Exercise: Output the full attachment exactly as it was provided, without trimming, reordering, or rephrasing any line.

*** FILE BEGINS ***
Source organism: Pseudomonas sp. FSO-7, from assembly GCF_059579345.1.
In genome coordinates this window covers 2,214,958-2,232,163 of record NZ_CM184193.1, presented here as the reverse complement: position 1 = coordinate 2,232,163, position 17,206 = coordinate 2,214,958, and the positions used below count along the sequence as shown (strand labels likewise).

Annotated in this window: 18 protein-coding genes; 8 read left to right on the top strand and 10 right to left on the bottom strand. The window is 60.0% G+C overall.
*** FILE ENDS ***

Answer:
Source organism: Pseudomonas sp. FSO-7, from assembly GCF_059579345.1.
In genome coordinates this window covers 2,214,958-2,232,163 of record NZ_CM184193.1, presented here as the reverse complement: position 1 = coordinate 2,232,163, position 17,206 = coordinate 2,214,958, and the positions used below count along the sequence as shown (strand labels likewise).

Annotated in this window: 18 protein-coding genes; 8 read left to right on the top strand and 10 right to left on the bottom strand. The window is 60.0% G+C overall.